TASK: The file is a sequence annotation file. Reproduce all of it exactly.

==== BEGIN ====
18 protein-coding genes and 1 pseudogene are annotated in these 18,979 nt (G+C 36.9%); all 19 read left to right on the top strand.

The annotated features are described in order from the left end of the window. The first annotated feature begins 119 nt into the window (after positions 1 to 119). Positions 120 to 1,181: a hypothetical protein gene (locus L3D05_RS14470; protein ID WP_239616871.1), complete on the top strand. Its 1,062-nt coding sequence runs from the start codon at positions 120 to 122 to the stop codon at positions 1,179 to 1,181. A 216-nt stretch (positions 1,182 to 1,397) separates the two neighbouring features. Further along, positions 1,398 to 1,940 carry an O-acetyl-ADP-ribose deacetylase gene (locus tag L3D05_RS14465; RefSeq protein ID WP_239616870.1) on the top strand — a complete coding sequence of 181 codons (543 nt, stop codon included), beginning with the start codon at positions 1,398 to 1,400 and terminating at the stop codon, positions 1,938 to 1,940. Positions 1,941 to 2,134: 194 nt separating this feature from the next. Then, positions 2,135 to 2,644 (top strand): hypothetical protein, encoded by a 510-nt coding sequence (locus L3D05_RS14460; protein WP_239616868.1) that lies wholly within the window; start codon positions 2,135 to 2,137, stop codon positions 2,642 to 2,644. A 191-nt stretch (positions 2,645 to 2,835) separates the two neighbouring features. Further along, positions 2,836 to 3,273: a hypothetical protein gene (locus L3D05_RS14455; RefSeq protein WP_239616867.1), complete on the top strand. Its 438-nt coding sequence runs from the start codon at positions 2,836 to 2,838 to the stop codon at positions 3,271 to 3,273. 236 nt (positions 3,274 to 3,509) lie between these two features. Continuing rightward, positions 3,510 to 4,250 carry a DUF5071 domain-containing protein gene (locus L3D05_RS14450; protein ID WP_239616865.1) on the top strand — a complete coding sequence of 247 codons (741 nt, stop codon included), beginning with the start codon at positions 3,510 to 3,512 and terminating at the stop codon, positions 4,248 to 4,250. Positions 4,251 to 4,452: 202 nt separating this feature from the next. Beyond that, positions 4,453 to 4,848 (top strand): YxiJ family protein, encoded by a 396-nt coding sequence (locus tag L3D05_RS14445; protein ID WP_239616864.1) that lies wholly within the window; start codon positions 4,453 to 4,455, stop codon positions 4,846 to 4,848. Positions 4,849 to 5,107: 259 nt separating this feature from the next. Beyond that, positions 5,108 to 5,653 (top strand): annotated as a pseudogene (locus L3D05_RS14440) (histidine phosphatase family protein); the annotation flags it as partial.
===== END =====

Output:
18 protein-coding genes and 1 pseudogene are annotated in these 18,979 nt (G+C 36.9%); all 19 read left to right on the top strand.

The annotated features are described in order from the left end of the window. The first annotated feature begins 119 nt into the window (after positions 1 to 119). Positions 120 to 1,181: a hypothetical protein gene (locus L3D05_RS14470; protein ID WP_239616871.1), complete on the top strand. Its 1,062-nt coding sequence runs from the start codon at positions 120 to 122 to the stop codon at positions 1,179 to 1,181. A 216-nt stretch (positions 1,182 to 1,397) separates the two neighbouring features. Further along, positions 1,398 to 1,940 carry an O-acetyl-ADP-ribose deacetylase gene (locus tag L3D05_RS14465; RefSeq protein ID WP_239616870.1) on the top strand — a complete coding sequence of 181 codons (543 nt, stop codon included), beginning with the start codon at positions 1,398 to 1,400 and terminating at the stop codon, positions 1,938 to 1,940. Positions 1,941 to 2,134: 194 nt separating this feature from the next. Then, positions 2,135 to 2,644 (top strand): hypothetical protein, encoded by a 510-nt coding sequence (locus L3D05_RS14460; protein WP_239616868.1) that lies wholly within the window; start codon positions 2,135 to 2,137, stop codon positions 2,642 to 2,644. A 191-nt stretch (positions 2,645 to 2,835) separates the two neighbouring features. Further along, positions 2,836 to 3,273: a hypothetical protein gene (locus L3D05_RS14455; RefSeq protein WP_239616867.1), complete on the top strand. Its 438-nt coding sequence runs from the start codon at positions 2,836 to 2,838 to the stop codon at positions 3,271 to 3,273. 236 nt (positions 3,274 to 3,509) lie between these two features. Continuing rightward, positions 3,510 to 4,250 carry a DUF5071 domain-containing protein gene (locus L3D05_RS14450; protein ID WP_239616865.1) on the top strand — a complete coding sequence of 247 codons (741 nt, stop codon included), beginning with the start codon at positions 3,510 to 3,512 and terminating at the stop codon, positions 4,248 to 4,250. Positions 4,251 to 4,452: 202 nt separating this feature from the next. Beyond that, positions 4,453 to 4,848 (top strand): YxiJ family protein, encoded by a 396-nt coding sequence (locus tag L3D05_RS14445; protein ID WP_239616864.1) that lies wholly within the window; start codon positions 4,453 to 4,455, stop codon positions 4,846 to 4,848. Positions 4,849 to 5,107: 259 nt separating this feature from the next. Beyond that, positions 5,108 to 5,653 (top strand): annotated as a pseudogene (locus L3D05_RS14440) (histidine phosphatase family protein); the annotation flags it as partial.